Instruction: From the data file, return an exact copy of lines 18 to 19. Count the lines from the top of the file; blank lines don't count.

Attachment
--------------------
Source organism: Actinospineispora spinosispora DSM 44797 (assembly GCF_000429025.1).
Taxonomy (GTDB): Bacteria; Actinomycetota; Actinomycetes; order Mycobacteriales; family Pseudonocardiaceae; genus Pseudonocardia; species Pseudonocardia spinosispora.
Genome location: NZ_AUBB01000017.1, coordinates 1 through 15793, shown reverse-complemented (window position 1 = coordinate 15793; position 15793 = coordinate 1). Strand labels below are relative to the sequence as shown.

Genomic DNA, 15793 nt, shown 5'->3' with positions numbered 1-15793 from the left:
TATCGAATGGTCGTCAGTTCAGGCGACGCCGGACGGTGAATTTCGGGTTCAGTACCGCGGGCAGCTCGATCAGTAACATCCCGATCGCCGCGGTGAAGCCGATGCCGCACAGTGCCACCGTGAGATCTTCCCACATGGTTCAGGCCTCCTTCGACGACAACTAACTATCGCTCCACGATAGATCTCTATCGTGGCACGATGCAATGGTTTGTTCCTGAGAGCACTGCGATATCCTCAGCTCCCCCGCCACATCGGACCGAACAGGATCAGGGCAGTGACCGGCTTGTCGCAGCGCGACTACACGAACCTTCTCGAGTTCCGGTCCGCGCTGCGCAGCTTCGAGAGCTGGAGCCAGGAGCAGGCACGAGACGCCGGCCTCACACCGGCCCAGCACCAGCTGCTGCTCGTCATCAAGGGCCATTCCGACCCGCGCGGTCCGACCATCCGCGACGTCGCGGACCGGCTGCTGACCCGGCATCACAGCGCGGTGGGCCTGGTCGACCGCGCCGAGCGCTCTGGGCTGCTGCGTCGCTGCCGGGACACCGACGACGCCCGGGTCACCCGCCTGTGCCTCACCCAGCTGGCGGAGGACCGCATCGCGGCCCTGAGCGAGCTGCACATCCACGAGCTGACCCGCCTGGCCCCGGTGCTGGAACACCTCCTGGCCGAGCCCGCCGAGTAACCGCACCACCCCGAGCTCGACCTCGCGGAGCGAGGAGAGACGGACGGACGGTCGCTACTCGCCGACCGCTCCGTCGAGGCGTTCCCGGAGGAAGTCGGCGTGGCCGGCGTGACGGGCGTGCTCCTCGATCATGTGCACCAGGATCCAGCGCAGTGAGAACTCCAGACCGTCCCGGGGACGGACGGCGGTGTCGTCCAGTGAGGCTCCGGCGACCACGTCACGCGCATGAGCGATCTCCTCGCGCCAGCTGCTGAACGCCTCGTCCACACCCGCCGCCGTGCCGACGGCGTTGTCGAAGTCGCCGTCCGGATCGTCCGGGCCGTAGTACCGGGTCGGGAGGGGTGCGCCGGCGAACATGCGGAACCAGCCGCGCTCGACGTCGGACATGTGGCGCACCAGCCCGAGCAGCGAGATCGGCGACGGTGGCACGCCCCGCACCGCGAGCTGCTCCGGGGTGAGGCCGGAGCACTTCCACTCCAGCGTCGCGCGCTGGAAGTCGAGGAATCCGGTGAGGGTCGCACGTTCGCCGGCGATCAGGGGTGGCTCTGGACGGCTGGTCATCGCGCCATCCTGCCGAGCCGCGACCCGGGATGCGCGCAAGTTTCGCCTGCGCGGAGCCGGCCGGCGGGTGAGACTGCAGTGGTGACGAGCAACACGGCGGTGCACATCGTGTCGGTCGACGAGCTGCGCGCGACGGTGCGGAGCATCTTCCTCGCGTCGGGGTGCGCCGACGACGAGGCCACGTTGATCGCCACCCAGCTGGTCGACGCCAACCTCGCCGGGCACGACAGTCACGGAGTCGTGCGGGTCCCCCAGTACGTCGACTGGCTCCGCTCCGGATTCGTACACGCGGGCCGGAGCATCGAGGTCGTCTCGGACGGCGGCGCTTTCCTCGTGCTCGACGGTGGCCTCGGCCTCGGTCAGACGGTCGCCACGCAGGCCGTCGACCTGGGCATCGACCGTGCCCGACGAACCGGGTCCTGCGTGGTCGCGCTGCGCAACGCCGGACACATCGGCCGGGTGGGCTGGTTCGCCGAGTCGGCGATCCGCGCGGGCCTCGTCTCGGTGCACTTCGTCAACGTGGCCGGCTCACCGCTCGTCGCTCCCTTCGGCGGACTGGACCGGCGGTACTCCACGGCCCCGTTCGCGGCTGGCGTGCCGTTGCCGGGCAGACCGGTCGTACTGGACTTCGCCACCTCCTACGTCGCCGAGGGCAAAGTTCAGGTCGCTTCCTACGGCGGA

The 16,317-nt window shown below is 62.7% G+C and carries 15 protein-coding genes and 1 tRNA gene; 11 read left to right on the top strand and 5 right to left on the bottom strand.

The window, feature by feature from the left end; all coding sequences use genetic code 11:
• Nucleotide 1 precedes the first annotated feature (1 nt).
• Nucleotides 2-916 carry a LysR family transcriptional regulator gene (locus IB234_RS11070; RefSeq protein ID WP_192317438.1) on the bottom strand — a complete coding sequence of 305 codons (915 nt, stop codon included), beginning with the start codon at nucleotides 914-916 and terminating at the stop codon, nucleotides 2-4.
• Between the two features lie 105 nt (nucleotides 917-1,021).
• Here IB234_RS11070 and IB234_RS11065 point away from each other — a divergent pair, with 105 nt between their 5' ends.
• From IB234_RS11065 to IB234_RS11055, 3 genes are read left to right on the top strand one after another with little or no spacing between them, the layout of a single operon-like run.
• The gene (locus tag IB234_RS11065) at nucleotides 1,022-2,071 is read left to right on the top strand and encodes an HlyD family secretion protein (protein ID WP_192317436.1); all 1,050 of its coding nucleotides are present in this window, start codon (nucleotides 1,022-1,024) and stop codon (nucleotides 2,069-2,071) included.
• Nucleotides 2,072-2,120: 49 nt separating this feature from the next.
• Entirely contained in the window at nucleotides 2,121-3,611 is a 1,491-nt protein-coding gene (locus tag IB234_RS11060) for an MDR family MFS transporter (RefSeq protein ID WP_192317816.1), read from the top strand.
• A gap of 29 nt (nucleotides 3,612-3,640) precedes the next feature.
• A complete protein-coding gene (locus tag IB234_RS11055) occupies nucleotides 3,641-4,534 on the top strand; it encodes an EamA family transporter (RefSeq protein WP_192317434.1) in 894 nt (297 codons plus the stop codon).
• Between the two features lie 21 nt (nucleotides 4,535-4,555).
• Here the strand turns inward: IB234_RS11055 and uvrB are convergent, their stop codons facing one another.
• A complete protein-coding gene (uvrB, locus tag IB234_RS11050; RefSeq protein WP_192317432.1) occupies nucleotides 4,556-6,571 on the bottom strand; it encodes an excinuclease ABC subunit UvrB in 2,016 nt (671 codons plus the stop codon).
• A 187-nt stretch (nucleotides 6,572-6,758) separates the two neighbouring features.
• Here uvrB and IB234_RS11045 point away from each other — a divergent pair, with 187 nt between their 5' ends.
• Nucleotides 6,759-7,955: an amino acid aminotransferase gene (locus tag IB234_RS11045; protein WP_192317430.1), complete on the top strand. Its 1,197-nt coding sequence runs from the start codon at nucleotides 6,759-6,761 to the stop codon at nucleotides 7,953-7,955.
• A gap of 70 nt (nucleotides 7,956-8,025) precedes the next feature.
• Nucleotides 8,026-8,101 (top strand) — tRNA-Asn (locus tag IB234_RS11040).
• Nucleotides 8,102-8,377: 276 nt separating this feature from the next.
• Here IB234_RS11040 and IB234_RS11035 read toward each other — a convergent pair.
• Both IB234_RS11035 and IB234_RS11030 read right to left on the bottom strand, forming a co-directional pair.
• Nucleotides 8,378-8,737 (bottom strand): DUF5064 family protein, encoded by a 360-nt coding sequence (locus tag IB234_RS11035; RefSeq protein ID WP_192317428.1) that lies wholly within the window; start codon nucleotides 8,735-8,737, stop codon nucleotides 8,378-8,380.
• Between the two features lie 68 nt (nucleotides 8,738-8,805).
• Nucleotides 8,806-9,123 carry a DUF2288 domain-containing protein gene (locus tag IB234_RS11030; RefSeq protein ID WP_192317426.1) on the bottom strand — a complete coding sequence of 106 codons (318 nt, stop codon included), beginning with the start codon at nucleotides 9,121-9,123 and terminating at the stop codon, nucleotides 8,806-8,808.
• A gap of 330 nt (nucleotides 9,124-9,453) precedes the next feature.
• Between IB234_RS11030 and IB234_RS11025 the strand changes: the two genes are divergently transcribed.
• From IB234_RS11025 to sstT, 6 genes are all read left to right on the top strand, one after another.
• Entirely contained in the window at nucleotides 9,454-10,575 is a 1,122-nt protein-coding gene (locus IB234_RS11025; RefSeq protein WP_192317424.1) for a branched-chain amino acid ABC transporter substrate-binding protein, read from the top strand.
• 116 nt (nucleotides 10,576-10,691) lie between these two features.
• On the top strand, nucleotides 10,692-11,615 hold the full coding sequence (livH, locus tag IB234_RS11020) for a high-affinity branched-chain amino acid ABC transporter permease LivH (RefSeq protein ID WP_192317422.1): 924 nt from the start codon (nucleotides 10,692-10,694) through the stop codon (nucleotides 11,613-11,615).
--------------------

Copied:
• Between the two features lie 21 nt (nucleotides 4,535-4,555).
• Here the strand turns inward: IB234_RS11055 and uvrB are convergent, their stop codons facing one another.